Actually, in a country like South Korea where abortion is already decriminalized, it’s not easy to re-criminalize it – the example of Canada demonstrates this fact. In such a context, a party that overturns abortion’s decriminalized status must take a big political risk.
To be sure, Korean society needs to ask in-depth, challenging questions in relation to the recent anti-abortion Supreme Court judgment in the United States and the circumstances surrounding it: questions such as Can the law judge what timings and justifications for abortion are reasonable? and Is the state really qualified to stand in such a position? Our social movement organizing for reproductive justice in South Korea has been a struggle to prove the answer is No.
(“Until safe abortion is assured for everyone.” At the bottom of the placard, other demands: approve Mifegymiso, expand national health insurance to cover every case of abortion, legislate the Framework Act on the Guarantee of Sexual and Reproductive Rights.)
Lessons learned from failure
2016 was an important year for the feminist movement in South Korea: the year when we declared that our goal must be reproductive justice, not just the legalization of abortion. In 2016, when the Korean Ministry of Health and Welfare announced intensified punishment for those who perform abortions, our movement held a press conference, where we affirmed: if abortion is a crime, the criminal is the state. This became our slogan.
The reason we brought a reproductive justice perspective and goal to our struggle is that, not long before then, we had experienced the failure of a narrower approach. The struggle for legal abortion in South Korea began with a case in 2010 where an anti-choice group sued doctors and hospitals for performing an abortion. Until then, many women actually didn’t know about the existence of criminal provisions for abortion in the country. Because of the South Korean government’s anti-natalist policy, the law had rarely been applied. Abortion was a very common experience for Korean women.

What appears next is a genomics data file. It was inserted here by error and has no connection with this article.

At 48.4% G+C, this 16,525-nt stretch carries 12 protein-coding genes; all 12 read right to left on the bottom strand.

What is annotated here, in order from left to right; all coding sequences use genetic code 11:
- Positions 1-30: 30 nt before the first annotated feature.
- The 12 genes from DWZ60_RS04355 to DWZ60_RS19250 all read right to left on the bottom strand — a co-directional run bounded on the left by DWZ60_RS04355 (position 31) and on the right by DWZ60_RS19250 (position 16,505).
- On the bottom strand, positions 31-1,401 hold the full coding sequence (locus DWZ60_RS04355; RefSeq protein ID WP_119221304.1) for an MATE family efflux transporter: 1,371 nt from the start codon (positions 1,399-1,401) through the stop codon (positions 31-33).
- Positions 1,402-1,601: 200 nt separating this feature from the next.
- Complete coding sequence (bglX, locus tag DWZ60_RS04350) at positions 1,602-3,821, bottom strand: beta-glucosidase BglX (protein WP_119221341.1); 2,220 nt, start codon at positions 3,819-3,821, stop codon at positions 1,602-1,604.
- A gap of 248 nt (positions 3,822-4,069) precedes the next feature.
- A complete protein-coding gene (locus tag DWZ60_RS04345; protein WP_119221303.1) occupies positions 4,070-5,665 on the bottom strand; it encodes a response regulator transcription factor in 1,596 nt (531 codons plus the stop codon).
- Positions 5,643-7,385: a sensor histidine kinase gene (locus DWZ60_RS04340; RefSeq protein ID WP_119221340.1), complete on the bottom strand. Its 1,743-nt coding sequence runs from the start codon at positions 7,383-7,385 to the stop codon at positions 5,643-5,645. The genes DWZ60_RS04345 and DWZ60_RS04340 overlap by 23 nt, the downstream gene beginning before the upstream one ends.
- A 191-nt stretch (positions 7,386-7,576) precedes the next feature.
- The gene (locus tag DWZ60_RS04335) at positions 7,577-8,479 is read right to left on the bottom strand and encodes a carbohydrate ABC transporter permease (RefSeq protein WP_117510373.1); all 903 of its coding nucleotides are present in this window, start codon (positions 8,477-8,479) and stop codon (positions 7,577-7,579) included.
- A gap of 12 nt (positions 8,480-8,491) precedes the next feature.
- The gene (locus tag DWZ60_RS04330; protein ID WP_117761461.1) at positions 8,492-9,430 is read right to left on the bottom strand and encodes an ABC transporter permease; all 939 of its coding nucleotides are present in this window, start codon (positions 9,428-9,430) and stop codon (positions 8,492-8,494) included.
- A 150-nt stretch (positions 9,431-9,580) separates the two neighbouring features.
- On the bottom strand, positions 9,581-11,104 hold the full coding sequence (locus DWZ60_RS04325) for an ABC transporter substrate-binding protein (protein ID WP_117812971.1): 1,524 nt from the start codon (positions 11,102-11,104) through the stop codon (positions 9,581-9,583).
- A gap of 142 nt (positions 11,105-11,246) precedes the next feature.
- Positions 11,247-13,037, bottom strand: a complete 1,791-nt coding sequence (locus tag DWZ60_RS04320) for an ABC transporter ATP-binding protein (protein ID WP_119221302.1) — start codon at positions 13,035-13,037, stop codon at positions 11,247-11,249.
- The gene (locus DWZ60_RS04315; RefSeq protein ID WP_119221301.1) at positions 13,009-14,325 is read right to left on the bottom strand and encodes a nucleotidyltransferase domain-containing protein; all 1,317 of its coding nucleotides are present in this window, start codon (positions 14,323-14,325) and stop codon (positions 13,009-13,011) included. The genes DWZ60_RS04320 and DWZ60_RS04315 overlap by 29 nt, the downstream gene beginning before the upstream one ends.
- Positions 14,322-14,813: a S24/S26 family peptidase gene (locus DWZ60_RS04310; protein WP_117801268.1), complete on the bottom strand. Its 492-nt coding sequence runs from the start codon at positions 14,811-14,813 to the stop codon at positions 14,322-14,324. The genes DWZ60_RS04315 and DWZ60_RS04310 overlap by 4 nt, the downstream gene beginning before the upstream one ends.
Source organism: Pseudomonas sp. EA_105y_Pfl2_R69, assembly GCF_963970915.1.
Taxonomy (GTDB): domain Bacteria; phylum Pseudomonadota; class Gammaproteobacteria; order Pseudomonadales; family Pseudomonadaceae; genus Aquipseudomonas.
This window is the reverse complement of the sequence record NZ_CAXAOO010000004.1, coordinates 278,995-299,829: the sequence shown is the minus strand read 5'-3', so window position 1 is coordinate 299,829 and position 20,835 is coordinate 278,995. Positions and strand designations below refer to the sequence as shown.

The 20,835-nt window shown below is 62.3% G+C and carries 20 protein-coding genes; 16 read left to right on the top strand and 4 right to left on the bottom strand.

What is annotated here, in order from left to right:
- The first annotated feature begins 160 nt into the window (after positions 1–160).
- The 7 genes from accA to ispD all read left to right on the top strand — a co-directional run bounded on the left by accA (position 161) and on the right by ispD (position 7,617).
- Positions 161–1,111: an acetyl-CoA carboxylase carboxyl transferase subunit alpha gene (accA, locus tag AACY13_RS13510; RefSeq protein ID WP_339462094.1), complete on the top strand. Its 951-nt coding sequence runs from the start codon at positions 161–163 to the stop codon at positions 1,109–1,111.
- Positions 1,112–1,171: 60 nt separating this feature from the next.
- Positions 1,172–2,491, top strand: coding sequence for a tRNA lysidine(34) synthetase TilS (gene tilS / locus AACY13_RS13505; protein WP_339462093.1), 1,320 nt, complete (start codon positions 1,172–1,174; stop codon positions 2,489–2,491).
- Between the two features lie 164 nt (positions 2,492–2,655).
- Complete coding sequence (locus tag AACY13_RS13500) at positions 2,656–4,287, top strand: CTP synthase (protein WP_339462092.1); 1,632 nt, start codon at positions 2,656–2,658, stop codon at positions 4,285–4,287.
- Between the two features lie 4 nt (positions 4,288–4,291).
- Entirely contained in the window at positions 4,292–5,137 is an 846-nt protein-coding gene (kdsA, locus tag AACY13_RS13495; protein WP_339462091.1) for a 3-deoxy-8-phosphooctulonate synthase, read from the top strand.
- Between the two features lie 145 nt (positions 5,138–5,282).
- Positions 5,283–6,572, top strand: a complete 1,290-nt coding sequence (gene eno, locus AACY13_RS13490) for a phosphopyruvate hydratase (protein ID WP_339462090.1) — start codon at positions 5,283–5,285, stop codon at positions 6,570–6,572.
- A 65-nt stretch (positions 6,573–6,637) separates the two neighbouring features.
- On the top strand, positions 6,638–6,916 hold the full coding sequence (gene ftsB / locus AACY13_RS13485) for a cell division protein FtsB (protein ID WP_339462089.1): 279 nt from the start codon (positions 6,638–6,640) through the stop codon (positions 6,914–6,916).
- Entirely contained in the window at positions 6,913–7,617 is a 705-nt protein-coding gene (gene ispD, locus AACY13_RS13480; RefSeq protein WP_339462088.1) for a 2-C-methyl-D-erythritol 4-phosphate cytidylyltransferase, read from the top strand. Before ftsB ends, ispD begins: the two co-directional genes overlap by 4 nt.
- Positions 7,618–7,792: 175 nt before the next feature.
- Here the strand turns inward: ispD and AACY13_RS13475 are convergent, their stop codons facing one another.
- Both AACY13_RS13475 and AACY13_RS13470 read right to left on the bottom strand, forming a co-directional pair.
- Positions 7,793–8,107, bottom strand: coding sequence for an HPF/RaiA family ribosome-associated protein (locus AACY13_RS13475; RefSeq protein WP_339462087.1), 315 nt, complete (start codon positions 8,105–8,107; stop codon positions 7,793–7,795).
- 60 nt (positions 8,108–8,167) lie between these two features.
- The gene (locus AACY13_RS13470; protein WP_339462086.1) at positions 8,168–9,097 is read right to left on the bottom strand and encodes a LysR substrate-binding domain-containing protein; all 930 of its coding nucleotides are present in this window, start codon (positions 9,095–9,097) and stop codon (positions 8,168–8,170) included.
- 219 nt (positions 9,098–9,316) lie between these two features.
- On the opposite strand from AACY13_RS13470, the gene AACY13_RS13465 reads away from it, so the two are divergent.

But as the anti-choice group sued and anti-abortion campaigns grew, doctors began to refuse abortion services for fear of punishment. The organization that started the anti-choice campaign and sued abortion-performing hospitals came from within the medical profession, calling itself “a gathering of doctors who are truly concerned about obstetrics and gynecology.” (It operates under the abbreviated name “Jin-o-b” in Korean, pronounced the same as the English abbreviation “GYN/OB.”) A month after that organization’s launch, those doctors launched several other groups: Pro-Life Doctors, Abortion Rescue Centre, and Abortion Report Centre. Their abortion-reporting website continued to post information about women’s abortions (often reported maliciously by women’s husbands, partners, or exes) and the hospitals where they were performed. At that same time, the Korean government announced it would strengthen the punishment for abortion, as a measure against the low birth rate, and the Korean cardinal encouraged Pro-Life Doctors in his Easter message. Many women were sued by their partners or husbands. Women went abroad for abortions, at dramatically increased cost. Other women sought out abortion pills on the black market.